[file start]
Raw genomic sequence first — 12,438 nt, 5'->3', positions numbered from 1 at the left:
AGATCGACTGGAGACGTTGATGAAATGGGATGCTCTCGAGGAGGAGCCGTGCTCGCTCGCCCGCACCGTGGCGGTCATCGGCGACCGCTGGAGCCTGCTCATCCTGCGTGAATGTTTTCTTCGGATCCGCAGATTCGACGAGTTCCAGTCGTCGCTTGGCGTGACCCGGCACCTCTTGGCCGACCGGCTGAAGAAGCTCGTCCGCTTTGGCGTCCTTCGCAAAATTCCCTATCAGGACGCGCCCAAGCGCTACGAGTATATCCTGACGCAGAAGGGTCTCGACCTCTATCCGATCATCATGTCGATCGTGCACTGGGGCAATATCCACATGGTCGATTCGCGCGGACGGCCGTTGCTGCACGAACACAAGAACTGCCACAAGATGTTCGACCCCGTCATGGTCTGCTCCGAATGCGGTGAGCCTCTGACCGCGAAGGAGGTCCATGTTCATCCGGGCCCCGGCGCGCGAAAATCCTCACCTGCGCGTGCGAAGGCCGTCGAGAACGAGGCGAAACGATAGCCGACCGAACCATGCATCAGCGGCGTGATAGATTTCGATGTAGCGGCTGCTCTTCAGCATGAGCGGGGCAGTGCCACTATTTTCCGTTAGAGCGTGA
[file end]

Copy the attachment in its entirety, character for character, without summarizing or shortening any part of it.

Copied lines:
Raw genomic sequence first — 12,438 nt, 5'->3', positions numbered from 1 at the left:
AGATCGACTGGAGACGTTGATGAAATGGGATGCTCTCGAGGAGGAGCCGTGCTCGCTCGCCCGCACCGTGGCGGTCATCGGCGACCGCTGGAGCCTGCTCATCCTGCGTGAATGTTTTCTTCGGATCCGCAGATTCGACGAGTTCCAGTCGTCGCTTGGCGTGACCCGGCACCTCTTGGCCGACCGGCTGAAGAAGCTCGTCCGCTTTGGCGTCCTTCGCAAAATTCCCTATCAGGACGCGCCCAAGCGCTACGAGTATATCCTGACGCAGAAGGGTCTCGACCTCTATCCGATCATCATGTCGATCGTGCACTGGGGCAATATCCACATGGTCGATTCGCGCGGACGGCCGTTGCTGCACGAACACAAGAACTGCCACAAGATGTTCGACCCCGTCATGGTCTGCTCCGAATGCGGTGAGCCTCTGACCGCGAAGGAGGTCCATGTTCATCCGGGCCCCGGCGCGCGAAAATCCTCACCTGCGCGTGCGAAGGCCGTCGAGAACGAGGCGAAACGATAGCCGACCGAACCATGCATCAGCGGCGTGATAGATTTCGATGTAGCGGCTGCTCTTCAGCATGAGCGGGGCAGTGCCACTATTTTCCGTTAGAGCGTGA